A-Z Index


Why do I need an advisor?

A "good" advisor can be one of the most important relationships you have at college. A knowledgeable and concerned advisor is prepared to respond to certain college realities delineated by W. Habley (as cited in Upcraft & Kramer, 1995):

  • only 12% of beginning students expect to change majors-65-85% do;
  • only 2% of beginning students expect to fail a course-16% do;
  • only 8% of students expect to take extra time to finish their degree-60% do;
  • only 1% of beginning students expect to drop out-40% do.

What qualities should I look for in an advisor?

Former and present students have outlined certain characteristics they believe "good" advisors must possess. According to these students, an advisor can/may/should/must:

  • make students aware of specific academic requirements;
  • assist in the establishment of and implementation of academic goals;
  • be knowledgeable of available resources, programs, facilities, and support services;
  • know the advisee's name and establish a friendly and caring, but professional, relationship with the student;
  • be accessible for advising throughout the semester;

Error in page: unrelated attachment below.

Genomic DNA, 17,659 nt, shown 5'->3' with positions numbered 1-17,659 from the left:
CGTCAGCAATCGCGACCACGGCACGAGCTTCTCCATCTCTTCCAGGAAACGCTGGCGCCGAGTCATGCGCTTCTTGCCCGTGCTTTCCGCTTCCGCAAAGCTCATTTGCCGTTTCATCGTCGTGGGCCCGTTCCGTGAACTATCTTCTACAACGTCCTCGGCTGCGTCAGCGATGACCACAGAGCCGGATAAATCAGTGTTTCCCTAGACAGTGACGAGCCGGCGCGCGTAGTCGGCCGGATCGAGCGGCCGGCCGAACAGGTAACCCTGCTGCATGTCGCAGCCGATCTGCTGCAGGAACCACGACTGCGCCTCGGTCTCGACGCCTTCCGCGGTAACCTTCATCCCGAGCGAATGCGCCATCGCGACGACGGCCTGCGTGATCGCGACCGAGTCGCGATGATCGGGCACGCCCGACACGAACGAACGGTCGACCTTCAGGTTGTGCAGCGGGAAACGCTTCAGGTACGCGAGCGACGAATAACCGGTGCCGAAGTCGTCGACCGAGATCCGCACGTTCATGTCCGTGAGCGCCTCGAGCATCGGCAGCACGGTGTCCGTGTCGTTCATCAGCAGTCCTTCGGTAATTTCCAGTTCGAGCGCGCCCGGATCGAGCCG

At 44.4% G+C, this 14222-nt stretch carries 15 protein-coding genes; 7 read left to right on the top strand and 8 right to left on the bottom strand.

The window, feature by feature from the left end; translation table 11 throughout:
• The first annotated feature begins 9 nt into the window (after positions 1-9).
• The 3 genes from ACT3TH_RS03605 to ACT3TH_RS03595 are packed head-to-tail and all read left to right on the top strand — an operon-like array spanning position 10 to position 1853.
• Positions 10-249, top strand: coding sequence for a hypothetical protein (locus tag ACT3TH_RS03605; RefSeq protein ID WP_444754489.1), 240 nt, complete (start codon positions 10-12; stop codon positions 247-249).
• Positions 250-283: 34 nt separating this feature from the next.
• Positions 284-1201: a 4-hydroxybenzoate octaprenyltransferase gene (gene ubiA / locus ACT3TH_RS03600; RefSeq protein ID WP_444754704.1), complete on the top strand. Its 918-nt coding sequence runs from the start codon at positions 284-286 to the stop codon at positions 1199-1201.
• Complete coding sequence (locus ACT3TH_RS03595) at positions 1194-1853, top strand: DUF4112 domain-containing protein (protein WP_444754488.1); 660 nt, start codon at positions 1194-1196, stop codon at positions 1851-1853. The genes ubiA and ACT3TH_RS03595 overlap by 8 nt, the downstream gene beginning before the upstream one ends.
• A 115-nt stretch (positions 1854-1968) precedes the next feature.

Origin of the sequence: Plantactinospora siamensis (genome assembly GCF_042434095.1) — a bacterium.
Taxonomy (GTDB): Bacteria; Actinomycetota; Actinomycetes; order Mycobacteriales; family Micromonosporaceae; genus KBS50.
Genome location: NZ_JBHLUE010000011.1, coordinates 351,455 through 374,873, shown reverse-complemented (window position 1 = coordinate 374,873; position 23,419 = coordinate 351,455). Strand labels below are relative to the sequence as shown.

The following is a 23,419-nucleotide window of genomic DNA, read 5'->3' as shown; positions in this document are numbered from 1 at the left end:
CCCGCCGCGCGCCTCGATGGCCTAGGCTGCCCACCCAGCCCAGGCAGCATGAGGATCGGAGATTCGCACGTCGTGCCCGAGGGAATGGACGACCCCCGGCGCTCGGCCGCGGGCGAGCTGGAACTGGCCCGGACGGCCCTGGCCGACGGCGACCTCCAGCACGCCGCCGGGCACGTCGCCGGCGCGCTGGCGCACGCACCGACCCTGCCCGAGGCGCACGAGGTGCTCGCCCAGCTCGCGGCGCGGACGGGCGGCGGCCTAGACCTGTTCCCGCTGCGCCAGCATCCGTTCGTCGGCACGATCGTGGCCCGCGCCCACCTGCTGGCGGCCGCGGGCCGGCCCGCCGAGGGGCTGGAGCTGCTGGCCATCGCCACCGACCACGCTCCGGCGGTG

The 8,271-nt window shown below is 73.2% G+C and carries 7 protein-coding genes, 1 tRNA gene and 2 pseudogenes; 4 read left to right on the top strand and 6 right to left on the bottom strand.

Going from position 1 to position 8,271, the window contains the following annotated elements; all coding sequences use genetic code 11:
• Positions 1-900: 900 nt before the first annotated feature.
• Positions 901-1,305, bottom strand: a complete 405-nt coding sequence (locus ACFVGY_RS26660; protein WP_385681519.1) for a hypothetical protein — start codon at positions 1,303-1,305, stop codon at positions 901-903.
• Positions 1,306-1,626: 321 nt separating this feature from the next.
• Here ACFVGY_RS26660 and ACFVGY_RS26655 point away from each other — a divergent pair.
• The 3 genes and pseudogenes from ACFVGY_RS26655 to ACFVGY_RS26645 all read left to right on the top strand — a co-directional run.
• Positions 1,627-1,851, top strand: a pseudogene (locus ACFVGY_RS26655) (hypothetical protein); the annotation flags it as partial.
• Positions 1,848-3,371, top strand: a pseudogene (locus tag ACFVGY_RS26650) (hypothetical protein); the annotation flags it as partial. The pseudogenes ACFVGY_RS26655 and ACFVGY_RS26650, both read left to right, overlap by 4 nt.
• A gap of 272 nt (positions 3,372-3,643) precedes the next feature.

• provide guidance while stressing student responsibility;
  • be honest, sincere, pleasant, and a good listener;
  • be able to talk with the student about "life" in general.

What can you do to maximize your relationship with your advisor?

  • Be active in the advising process-make an effort to get to know your advisor.
  • Seek a "good match." In other words, select an advisor with whom you are "comfortable" and share common academic interests.
  • Make a list of your questions and/or concerns before meeting with your advisor.
  • When you can, ask open-ended questions rather than those that can be answered with a "yes" or "no."
  • Most importantly, assume personal responsibility for your academic career. Your advisor is just that-an advisor. Your progress is ultimately your responsibility.

How do I change my advisor?

  • Identify the faculty member who you would like to be your advisor.
  • Get a "change of advisor" form from the Registrar's Office.
  • Visit with the faculty member during his/her office hours. If he/she agrees to be your advisor, get the necessary signature on the "change of advisor" form and take the form to the Registrar's Office.
  • Follow this same procedure if you would like to change advisors within the department. Your current advisor will not be offended if you would like to change advisors!